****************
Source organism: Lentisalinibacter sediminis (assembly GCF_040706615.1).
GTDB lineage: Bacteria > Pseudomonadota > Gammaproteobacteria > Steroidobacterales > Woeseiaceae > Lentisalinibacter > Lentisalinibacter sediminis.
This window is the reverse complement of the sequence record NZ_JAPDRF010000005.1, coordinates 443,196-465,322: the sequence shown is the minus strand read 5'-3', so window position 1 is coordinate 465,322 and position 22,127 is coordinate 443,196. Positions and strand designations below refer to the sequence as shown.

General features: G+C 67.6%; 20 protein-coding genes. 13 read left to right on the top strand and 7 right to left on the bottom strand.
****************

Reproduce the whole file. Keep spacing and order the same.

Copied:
Source organism: Lentisalinibacter sediminis (assembly GCF_040706615.1).
GTDB lineage: Bacteria > Pseudomonadota > Gammaproteobacteria > Steroidobacterales > Woeseiaceae > Lentisalinibacter > Lentisalinibacter sediminis.
This window is the reverse complement of the sequence record NZ_JAPDRF010000005.1, coordinates 443,196-465,322: the sequence shown is the minus strand read 5'-3', so window position 1 is coordinate 465,322 and position 22,127 is coordinate 443,196. Positions and strand designations below refer to the sequence as shown.

General features: G+C 67.6%; 20 protein-coding genes. 13 read left to right on the top strand and 7 right to left on the bottom strand.